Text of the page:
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Tuesday, January 8, 2013

The Neurological Approach to Economics: The measuring cup of the brain!

Inside the crevasses and cracks of your brain are the components to economic activity. Research has helped scientists understand that certain activation centers within the brain lead to economic activities associated with purchasing, ethical behavior, theft, choices, violating social norms and much more (Ruff , Ugazio, and Fehr, 2011). A new science entitled neuroeconomics moves to a deep micro analysis that may help to explain the macro-economic system in greater detail.

Simply looking at the large economic system as a cold running machine gives one a static vision which does not offer an adequate discussion on the depth of human thought that makes up the final decision. The other half of commerce may be in the human brain and how we perceive our stake in the larger economic context. Through the internal workings of the mind we can begin to see how different choices are made based upon cellular activation.

The field of neuroeconomics is new and is not yet widely studied at many universities. Available information is scarce. This science tries to explain why humans make certain economic decisions by going deep within the brain to study neural-activity.  Through this depth and understanding it may someday be possible to see precisely why some people are hardwired to make some decisions over others based upon their paths of neural-connections.

Neuroeconomics takes into consideration the fields of neuroscience, economics, psychology, and computer science to understand how humans engage in decision-making about value laden options. The three fundamental questions asked by Neuroeconomics are as follows (Wilson, 1999):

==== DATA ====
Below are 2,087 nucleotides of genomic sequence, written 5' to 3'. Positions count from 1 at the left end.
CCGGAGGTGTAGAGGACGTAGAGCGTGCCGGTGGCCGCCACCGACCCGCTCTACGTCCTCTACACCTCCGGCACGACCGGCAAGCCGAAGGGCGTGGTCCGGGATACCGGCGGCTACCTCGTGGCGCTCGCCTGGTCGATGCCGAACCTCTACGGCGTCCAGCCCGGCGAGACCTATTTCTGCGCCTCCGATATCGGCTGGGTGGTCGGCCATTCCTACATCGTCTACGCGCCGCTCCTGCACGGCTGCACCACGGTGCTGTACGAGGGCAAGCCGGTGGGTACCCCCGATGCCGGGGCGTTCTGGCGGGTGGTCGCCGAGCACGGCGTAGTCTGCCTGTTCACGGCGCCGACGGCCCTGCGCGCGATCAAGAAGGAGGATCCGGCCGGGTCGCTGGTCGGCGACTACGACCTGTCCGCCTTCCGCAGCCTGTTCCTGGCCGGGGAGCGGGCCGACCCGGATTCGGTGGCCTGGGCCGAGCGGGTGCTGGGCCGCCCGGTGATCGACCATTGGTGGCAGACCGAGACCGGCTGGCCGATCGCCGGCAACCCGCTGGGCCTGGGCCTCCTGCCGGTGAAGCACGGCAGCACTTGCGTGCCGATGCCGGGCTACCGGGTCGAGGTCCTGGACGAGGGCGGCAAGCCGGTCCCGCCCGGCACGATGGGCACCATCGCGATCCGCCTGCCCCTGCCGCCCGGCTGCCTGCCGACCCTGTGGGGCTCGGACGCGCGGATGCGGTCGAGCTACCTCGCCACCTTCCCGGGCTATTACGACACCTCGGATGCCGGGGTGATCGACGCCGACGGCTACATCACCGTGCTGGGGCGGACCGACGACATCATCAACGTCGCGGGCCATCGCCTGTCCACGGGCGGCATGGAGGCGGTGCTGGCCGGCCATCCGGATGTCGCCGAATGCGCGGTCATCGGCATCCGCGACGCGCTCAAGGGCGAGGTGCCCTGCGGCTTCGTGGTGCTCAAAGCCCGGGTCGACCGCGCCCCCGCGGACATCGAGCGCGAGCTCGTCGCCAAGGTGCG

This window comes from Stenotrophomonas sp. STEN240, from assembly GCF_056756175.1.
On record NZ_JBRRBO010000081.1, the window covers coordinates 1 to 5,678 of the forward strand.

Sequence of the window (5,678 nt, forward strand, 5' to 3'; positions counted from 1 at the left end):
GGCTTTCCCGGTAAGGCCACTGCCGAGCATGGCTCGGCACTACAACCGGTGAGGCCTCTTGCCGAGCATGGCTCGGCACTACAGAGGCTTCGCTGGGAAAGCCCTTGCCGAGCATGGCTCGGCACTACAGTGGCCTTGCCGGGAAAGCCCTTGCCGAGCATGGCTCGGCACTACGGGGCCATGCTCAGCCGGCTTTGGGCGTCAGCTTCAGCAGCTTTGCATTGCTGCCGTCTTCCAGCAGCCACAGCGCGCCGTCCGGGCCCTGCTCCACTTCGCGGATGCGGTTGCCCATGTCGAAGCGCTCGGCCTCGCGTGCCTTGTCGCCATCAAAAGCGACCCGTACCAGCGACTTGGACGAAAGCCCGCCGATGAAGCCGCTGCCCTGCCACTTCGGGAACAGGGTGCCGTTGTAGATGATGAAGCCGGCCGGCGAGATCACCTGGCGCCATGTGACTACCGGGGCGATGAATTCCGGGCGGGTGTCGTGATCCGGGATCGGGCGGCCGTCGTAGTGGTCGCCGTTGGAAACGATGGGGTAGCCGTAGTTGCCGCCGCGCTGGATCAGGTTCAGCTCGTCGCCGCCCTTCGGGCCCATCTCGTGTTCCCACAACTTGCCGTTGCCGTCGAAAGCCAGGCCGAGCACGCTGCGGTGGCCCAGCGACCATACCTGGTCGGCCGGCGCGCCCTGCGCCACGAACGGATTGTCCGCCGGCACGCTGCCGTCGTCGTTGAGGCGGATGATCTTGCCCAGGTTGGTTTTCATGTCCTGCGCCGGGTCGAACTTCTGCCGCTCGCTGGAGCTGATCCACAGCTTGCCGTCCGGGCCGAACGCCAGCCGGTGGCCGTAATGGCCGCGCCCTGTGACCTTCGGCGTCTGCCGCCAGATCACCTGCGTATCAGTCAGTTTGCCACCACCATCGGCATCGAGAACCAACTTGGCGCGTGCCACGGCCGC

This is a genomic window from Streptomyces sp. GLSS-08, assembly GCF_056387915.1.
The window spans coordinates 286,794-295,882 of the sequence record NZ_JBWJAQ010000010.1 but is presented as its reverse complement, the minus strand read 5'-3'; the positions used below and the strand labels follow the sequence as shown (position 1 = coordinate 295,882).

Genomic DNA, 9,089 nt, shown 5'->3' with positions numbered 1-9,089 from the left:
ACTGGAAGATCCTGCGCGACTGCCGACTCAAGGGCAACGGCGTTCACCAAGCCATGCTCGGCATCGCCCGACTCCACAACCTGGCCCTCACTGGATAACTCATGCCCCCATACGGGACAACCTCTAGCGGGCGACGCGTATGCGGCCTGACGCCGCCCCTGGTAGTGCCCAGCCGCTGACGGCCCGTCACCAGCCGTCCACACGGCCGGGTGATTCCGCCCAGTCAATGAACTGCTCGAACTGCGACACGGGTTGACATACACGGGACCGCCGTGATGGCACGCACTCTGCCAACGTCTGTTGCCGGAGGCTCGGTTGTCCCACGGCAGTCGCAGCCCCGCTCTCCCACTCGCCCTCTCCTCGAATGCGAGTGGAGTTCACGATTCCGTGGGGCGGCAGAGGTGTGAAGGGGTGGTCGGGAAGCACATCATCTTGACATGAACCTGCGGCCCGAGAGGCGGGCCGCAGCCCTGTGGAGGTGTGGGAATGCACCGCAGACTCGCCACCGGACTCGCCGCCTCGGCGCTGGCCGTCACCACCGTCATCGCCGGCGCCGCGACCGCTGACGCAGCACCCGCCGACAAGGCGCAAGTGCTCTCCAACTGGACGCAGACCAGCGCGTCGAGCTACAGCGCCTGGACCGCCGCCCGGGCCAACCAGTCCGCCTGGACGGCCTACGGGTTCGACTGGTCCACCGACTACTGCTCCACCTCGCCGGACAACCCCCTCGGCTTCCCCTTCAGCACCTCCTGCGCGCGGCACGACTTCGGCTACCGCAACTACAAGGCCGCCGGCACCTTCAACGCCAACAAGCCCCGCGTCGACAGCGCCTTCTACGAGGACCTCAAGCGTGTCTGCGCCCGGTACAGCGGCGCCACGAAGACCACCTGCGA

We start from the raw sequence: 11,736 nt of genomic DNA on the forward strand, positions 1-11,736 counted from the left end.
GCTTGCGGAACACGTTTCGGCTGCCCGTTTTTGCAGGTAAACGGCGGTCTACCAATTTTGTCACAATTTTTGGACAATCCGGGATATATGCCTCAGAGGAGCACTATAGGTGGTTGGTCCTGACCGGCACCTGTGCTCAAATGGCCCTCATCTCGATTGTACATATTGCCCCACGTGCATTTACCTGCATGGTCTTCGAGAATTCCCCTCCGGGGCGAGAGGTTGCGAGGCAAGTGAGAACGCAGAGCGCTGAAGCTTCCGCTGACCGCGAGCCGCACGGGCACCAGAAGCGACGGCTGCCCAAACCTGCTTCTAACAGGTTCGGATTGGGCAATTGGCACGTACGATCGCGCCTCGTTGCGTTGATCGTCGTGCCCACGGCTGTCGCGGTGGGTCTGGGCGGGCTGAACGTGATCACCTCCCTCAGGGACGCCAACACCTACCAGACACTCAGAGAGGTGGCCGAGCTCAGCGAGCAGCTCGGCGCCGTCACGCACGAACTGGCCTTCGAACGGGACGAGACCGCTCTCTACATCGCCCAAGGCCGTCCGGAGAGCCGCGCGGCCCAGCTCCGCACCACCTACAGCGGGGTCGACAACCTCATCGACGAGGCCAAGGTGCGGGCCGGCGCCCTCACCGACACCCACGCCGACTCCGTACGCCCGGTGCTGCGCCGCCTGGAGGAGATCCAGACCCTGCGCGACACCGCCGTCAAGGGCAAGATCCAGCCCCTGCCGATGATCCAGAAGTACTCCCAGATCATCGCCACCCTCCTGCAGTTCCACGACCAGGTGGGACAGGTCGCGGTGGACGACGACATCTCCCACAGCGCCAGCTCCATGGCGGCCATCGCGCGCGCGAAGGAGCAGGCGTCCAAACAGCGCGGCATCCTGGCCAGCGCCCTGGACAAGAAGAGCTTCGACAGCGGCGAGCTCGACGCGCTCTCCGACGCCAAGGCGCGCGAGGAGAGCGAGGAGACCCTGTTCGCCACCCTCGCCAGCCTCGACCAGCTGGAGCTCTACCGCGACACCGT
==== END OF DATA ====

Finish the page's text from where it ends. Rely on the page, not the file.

1.) What are the factors computed by the brain and how does this convert to behavior?

2.) How does the neurobiology implement and confine these decisions?

3.) What are the implications for understanding behavior in economic contexts?

The questions attempts to take a look at how the brain functions and controls behaviors when it comes to economic purchases. For example, a person makes the decision to purchase a $600 television or a save their money for some future purchase. Within the brain there will be a number of processes and factors being weighed before the actual decision to purchase, or not purchase, is made.

Often the choices people make can be studied with an EEG or MRI scan to view what is going on inside their head. When a subject makes a decision between two products the brain will send signals to connect information that ultimately impacts the final choice. The ventromedial prefrontal cortex appears to hold the economic choices and values that subjects use to make a final decision (Wunderlich, Rangel, and O’Doherty, 2010).

In unbounded economic theories individuals are seen as making rational choices in their behaviors which encourages the economic system to move into homeostasis through the total impact of their actions. Therefore, understanding how people make these choices on a neurological level allows scientists to break down human behavior into smaller components of understanding and analyze them. Knowing why some products sell on a neurological level will help us understand why these same products sell on a macro-economic level. It is through these many small choices that a larger system is built.

Kable, J. and Glimcher, P. (2007).The Neural Correlates of Subjective Value during Intertemporal Choice. Nature Neuroscience, 10 (12): 1625–33.

Ruff, C., Guiseppe, U. and Fehr, E. (2011). Transcranial Direct Current Stimulation of Dorsolateral Prefrontal Cortex Changes Social Norm Compliance. University of Zurich, Department of Economics.

Wilson, E. (1999). Consilience: The Unity of Knowledge. New York, New York: Vintage.

Wunderlich, K., Rangel, A. & O'Doherty, J. (2010). Economic Choices Can Be Made Using Only Stimulus Values. PNAS, 107 (34): 15005–10.





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